New method doubles performance of 3D printed supercapacitors

Jun 19, 2016

Researchers from Lawrence Livermore National Laboratory (LLNL) and UC Santa Cruz (UCSC) have designed a technique that could double the performance of 3D printed graphene-based supercapacitors. The new technique involves sandwiching lithium ion and perchlorate ion between layers of graphene in aerogel electrodes—a process which greatly improves the capacity of the electrodes while maintaining the high rate capability of the devices.

The 3D printing process used by the researchers to build the supercapacitors is a form of direct ink writing, consisting of two ion-intercalation steps before the hydrolysis of perchlorate ion intercalation compounds. According to the team “this two-step electrochemical process increases the surface area of graphene-based materials for charge storage, as well as the number of pseudo-capacitive sites that contribute additional storage capacity”.

New technique for 3D printing graphene aerogels could open door to new applications

Mar 01, 2016

Researchers at Kansas State University, University of Buffalo and the State University of New York have designed a new technique for 3D printing graphene aerogels with complex microstructures. The technique combines drop-on-demand 3D printing with freeze casting.

Aerogels are light and spongy materials that can be used as both thermal and optical insulators and can potentially be used as batteries and catalysts within electronic components. Recent years have brought about methods in which aerogels can be produced with certain 3D printers. The scientists have now developed a new 3D printing technique for producing graphene aerogels, which they hope will open up new uses for the material.

Graphene-based inks to 3D print ultralight supercapacitors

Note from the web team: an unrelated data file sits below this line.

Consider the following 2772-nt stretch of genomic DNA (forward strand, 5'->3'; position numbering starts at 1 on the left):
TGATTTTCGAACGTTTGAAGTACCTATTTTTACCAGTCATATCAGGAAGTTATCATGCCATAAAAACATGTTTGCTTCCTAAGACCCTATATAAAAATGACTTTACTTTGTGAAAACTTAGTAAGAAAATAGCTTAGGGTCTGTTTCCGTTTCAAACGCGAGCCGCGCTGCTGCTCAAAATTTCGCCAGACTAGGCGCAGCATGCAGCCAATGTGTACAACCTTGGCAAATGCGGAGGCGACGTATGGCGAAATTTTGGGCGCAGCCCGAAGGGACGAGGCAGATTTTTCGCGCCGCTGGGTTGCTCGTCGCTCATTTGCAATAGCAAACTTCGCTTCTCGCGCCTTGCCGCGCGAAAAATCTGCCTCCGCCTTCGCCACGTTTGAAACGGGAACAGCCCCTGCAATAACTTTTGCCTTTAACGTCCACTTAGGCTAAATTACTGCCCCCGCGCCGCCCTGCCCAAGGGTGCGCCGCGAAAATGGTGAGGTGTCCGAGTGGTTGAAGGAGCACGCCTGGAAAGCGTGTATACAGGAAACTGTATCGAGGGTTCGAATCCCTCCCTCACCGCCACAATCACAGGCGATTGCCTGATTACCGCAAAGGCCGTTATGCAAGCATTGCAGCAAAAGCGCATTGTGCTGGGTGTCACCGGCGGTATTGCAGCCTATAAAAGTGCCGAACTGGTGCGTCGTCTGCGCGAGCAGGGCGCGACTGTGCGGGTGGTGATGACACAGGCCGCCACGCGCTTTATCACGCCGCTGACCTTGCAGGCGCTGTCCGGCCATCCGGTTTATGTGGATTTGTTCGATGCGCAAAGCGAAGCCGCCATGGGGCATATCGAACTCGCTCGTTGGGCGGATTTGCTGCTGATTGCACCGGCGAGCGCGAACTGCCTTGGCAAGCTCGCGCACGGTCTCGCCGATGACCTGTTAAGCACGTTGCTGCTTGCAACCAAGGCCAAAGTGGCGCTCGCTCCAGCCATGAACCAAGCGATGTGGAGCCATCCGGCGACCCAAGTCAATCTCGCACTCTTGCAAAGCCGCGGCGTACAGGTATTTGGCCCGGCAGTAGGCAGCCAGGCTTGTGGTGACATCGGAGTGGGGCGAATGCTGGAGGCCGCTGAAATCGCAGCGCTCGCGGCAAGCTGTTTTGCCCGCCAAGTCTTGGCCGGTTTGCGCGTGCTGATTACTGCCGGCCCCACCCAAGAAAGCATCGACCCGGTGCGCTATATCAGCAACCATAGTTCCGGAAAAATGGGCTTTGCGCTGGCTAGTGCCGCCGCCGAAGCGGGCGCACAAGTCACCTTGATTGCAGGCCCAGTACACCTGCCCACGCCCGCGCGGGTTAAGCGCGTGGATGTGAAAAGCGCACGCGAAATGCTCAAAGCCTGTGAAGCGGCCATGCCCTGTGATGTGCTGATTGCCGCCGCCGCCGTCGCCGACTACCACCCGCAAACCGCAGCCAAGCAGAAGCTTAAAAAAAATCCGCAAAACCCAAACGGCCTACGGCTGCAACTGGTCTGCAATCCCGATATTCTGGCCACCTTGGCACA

Feb 10, 2016

Scientists at Lawrence Livermore National Laboratory and UC Santa Cruz have demonstrated what might be the world's first 3D-printed graphene composite aerogel supercapacitor, using a technique known as direct-ink writing. The researchers suggest that their ultra-lightweight graphene aerogel supercapacitors may open the door to novel designs of highly efficient energy storage systems for smartphones, wearables, implantable devices, electric cars and wireless sensors.

The key factor in developing these novel aerogels is creating an extrudable graphene oxide-based composite ink and modifying the 3D printing method to accommodate aerogel processing. The 3D-printed graphene composite aerogel (3D-GCA) electrodes are lightweight, highly conductive, and exhibit excellent electrochemical properties. Supercapacitors using these 3D-GCA electrodes with thicknesses on the order of millimeters display exceptional capacitive retention (ca. 90% from 0.5 to 10 A·g−1) and power densities (>4 kW·kg−1).

Scientists manage to 3D print graphene aerogels with tailored architectures

Apr 24, 2015

Researchers at the Lawrence Livermore National Laboratory created graphene aerogel microlattices with an engineered architecture using a 3D printing technique known as direct ink writing. These lightweight aerogels have high surface area, excellent electrical conductivity, mechanical stiffness and exhibit supercompressibility (up to 90% compressive strain). In addition, the researchers claim that these 3D printed graphene aerogel microlattices show great improvement over bulk graphene materials and much better mass transport.

A common problem in creating bulk graphene aerogels is the occurrence of a largely random pore structure, thus excluding the ability to tailor transport and additional mechanical properties of the material for specific applications such as batteries and sensors. Making graphene aerogels with engineered architectures is greatly assisted by 3D printing, which allows to design the pore structure of the aerogel, permitting control over many properties. This development, as per the scientists, could open up the design space for using aerogels in novel and creative applications.

Will unzipped carbon nanotubes replace platinum in fuel cells?

Mar 10, 2015

A study conducted at Rice University shows that graphene nanoribbons, formed into a 3D aerogel and enhanced with boron and nitrogen, perform extremely well as catalysts for fuel cells and may even pose an alternative to platinum.

The scientists chemically unzipped carbon nanotubes into ribbons and then turned them into porous metal-free aerogels with various levels of boron and nitrogen, to test their electrochemical properties. It was found that the new material provides a wealth of active sites along the exposed edges for oxygen reduction reactions necessary for fuel cells performance.

Versarien - Think you know graphene? Think again!Versarien - Think you know graphene? Think again!